Azarenka set to raise the bar
Victoria Azarenka is ready to raise the level in women's tennis after destroying Maria Sharapova to win the Australian Open.
Last Updated: 29/01/12 3:23pm
Victoria Azarenka revealed she is ready to raise the level in women's tennis after destroying Maria Sharapova 6-3 6-0 to win the Australian Open.
The Belarusian overpowered the 2008 champion in 82 minutes to lift the Daphne Akhurst Memorial Cup and become the fourth women's first-time grand slam winner in a row.
Azarenka, 22, dropped her opening service game and was down 2-0 after a nervous start before winning 12 of the next 13 games to take the match away from Sharapova, a three-time major winner, to earn top spot in the rankings.
"Wow," Azarenka said as she first spoke to the crowd, then started giggling. She thanked her support team, saying "You made me realise I can believe in myself and I can finally raise this trophy.
"Belarusian people have a mentality of really hard-working people. You can see outside the capitals, big cities, how neat and clean the areas are. So I think that speaks a lot.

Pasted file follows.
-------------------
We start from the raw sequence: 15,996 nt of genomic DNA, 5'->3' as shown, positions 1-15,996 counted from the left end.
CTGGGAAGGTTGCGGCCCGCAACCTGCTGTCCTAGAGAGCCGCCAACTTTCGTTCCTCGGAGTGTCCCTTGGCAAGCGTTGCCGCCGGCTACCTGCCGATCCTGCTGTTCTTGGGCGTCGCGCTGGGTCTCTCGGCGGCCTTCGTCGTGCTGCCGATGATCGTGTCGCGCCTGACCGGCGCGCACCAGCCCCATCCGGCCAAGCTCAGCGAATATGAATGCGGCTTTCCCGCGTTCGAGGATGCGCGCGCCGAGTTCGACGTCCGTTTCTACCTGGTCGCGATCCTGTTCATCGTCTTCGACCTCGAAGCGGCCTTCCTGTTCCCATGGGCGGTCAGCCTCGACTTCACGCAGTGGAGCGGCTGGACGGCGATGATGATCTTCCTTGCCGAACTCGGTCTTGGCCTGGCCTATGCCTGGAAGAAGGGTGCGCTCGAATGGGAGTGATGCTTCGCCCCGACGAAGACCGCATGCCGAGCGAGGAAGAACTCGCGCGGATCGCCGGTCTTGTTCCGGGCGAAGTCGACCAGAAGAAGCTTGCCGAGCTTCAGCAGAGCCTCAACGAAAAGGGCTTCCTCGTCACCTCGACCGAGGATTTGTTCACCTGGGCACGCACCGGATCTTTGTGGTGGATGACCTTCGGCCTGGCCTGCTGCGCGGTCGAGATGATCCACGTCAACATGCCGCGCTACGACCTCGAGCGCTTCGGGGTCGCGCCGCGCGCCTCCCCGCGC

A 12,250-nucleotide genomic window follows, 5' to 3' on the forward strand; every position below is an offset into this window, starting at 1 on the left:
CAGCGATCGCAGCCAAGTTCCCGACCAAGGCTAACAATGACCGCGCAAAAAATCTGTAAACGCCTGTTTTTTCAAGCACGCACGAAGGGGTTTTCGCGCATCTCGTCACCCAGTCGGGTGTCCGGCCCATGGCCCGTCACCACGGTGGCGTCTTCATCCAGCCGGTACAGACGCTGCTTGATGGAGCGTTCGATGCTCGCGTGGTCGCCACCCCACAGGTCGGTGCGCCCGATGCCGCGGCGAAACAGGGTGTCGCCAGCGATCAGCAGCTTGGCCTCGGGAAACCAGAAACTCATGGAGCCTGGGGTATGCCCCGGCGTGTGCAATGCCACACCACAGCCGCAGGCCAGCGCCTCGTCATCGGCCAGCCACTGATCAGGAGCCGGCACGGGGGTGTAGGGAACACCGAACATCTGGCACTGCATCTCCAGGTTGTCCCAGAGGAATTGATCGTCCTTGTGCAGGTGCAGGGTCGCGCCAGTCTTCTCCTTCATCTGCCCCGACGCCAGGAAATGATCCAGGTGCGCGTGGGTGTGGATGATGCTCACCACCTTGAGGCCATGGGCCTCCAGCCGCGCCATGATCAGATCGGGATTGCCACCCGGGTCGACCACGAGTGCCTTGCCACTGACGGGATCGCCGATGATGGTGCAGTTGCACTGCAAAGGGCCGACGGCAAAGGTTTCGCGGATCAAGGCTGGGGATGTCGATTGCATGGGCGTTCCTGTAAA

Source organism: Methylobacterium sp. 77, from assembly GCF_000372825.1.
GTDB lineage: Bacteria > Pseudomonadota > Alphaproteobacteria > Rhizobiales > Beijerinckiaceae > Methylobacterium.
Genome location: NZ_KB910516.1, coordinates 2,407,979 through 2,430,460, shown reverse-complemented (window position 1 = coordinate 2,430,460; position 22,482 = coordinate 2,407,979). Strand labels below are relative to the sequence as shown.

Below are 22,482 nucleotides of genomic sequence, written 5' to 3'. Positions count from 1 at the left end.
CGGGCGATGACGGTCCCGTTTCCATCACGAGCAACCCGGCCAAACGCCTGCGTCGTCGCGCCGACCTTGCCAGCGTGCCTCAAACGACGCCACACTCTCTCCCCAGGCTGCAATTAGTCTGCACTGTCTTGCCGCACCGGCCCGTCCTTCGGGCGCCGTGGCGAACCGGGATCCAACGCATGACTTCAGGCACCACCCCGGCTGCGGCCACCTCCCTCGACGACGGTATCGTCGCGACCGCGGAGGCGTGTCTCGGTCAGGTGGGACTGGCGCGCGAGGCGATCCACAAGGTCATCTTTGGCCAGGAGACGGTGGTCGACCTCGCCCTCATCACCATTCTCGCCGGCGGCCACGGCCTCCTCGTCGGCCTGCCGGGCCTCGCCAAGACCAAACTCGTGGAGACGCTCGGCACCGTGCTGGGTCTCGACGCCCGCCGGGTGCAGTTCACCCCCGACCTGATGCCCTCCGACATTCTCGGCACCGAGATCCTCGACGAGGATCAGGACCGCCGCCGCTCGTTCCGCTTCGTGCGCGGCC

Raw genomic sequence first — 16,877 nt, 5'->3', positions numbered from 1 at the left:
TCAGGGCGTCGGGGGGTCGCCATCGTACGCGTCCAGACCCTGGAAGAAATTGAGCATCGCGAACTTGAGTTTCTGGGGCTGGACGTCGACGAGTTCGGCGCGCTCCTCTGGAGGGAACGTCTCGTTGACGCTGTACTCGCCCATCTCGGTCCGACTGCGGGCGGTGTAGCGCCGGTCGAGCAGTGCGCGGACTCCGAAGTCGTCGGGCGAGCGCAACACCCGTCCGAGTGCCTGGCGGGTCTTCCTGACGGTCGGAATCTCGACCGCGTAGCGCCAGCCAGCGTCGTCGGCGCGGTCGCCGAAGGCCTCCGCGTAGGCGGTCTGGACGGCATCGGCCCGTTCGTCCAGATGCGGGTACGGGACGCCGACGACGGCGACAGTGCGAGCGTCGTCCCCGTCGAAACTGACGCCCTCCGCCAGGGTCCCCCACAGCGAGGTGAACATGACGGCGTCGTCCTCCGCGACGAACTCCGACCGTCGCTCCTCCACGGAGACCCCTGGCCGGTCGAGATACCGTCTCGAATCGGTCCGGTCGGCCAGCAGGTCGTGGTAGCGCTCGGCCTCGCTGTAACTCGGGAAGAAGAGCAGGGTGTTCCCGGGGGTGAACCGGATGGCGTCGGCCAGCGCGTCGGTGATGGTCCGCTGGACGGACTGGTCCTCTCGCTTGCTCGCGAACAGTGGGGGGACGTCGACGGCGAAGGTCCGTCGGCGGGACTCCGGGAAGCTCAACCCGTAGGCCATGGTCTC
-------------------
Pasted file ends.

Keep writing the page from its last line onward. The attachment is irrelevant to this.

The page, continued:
"It's just amazing to see how much people work, and we are here playing tennis and sometimes complaining about little things. It's a little bit silly. It's really interesting to see a different kind of life."
Azarenka singled out her grandmother "who inspires me most in my life", before adding: "I can't wait to be back next year, I've had an amazing month in Australia. It's a dream true.
"I'm proud of what I'm doing. I just want to keep going and keep raising that level."
Asked whether she felt she played the perfect match, Azarenka said: "I don't think so. Just the perfect ending.
"I didn't think going into the match I had to play the perfect match. I just had to play better than my opponent.
"The first two games was a bit of a disaster but then I got the momentum going. I relaxed and started focusing on each point, trying to do whatever it took to win that point."
Azarenka becomes the first Belarusian grand slam champion, going one better than Natasha Zvereva, who finished runner-up at the French Open in 1988, representing the USSR.
She is also the first woman to win both the junior girls and women's singles titles in Melbourne since Australia's Chris O'Neil in 1978.